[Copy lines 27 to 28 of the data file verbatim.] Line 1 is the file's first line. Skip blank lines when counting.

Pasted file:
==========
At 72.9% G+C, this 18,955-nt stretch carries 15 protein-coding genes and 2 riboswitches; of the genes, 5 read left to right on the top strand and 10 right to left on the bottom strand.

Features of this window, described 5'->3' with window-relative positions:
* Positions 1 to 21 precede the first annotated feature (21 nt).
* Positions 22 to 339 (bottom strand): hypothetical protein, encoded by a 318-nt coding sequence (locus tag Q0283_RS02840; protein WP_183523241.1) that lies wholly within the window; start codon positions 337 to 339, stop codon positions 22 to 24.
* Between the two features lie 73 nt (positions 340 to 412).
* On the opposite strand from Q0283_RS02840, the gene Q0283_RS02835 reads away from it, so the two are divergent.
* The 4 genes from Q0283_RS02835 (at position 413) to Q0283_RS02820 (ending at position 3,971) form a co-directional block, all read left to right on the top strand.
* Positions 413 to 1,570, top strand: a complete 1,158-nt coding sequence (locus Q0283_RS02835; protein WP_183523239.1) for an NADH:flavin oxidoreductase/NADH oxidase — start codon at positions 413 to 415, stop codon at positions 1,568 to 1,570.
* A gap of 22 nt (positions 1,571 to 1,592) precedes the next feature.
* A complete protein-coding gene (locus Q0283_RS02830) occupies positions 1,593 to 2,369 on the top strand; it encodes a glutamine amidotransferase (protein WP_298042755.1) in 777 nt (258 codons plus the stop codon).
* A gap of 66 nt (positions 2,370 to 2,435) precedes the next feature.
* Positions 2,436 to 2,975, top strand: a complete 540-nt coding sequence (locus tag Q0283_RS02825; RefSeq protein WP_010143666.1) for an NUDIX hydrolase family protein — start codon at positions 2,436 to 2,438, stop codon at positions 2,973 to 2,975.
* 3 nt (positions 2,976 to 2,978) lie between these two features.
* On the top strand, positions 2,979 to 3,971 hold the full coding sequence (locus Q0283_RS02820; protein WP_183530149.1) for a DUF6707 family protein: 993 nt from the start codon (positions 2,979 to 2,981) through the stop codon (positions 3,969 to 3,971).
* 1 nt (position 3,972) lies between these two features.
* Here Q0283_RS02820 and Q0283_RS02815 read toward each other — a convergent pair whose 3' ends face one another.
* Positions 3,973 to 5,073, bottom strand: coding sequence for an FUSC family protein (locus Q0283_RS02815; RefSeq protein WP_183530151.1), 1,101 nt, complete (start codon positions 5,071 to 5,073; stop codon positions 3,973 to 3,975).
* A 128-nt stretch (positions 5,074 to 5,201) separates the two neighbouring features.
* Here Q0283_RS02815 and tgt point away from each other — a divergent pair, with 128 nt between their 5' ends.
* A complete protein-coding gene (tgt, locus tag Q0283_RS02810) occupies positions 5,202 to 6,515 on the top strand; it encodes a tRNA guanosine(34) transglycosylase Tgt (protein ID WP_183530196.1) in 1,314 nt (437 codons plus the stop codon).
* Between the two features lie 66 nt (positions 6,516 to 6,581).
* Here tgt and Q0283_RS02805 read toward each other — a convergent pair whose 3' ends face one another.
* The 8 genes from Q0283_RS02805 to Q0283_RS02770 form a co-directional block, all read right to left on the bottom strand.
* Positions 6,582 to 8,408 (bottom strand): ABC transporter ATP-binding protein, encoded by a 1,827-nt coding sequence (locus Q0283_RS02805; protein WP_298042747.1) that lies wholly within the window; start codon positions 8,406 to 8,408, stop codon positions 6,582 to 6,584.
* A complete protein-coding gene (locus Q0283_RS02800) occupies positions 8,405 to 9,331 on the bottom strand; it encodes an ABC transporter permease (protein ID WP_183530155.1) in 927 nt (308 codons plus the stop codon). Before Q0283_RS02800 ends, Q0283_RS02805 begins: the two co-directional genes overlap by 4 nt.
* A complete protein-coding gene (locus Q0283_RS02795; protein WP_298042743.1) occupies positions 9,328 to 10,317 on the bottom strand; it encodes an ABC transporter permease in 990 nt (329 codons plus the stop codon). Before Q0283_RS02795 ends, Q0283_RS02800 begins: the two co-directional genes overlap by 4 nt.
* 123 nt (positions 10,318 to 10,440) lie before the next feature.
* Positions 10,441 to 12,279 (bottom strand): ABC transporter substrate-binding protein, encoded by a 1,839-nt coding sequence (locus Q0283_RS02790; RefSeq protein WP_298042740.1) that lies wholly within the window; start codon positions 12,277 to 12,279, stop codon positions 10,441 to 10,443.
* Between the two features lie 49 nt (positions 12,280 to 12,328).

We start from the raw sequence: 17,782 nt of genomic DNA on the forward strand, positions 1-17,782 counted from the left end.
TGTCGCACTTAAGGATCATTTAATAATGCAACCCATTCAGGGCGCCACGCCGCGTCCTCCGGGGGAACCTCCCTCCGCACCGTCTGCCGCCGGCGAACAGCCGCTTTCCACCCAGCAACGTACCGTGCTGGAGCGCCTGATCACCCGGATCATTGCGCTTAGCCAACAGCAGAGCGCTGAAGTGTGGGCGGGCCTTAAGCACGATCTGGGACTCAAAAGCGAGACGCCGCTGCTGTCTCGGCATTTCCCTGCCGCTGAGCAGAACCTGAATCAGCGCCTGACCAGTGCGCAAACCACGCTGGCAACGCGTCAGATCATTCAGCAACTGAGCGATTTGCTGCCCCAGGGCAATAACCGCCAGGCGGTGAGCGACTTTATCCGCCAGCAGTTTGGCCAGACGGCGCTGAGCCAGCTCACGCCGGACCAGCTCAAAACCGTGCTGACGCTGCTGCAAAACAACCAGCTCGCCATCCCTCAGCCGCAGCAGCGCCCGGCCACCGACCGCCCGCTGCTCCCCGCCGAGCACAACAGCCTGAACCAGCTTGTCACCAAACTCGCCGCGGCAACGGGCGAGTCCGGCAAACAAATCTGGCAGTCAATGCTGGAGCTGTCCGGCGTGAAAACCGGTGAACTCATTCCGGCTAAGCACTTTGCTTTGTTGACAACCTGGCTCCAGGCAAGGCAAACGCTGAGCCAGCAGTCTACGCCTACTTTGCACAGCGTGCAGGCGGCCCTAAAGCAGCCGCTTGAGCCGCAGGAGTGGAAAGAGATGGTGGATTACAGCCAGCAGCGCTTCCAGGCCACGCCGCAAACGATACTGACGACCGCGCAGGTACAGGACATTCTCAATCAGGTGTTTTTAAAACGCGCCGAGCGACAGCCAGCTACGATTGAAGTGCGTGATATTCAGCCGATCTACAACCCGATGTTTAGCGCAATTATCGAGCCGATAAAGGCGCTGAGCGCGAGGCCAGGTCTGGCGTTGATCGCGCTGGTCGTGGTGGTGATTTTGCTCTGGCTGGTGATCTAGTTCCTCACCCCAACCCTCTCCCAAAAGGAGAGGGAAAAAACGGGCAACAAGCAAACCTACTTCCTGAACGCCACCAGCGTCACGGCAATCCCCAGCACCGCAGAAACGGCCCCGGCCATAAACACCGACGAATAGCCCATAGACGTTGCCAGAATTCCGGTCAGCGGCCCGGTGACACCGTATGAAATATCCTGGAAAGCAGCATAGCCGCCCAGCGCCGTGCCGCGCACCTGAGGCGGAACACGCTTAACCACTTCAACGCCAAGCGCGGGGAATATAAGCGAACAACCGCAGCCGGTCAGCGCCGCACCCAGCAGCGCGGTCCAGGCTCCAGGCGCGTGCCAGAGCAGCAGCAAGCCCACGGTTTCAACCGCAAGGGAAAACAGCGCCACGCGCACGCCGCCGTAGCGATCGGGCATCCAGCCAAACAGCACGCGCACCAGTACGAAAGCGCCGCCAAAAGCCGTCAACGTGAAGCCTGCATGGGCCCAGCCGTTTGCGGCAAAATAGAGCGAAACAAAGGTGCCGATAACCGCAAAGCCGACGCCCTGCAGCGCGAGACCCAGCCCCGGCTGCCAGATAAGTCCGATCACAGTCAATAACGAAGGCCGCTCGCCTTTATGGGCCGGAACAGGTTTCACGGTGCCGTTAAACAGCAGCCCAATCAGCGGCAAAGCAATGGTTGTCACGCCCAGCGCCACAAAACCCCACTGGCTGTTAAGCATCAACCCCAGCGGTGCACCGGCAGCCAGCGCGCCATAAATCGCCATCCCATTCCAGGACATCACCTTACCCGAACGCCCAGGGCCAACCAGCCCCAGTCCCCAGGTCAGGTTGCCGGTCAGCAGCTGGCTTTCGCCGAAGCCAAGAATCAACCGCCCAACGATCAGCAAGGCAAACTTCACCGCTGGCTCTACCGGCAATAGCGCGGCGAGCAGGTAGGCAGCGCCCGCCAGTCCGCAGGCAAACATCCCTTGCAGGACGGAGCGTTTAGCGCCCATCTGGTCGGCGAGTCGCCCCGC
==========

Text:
* 123 nt (positions 10,318 to 10,440) lie before the next feature.
* Positions 10,441 to 12,279 (bottom strand): ABC transporter substrate-binding protein, encoded by a 1,839-nt coding sequence (locus Q0283_RS02790; RefSeq protein WP_298042740.1) that lies wholly within the window; start codon positions 12,277 to 12,279, stop codon positions 10,441 to 10,443.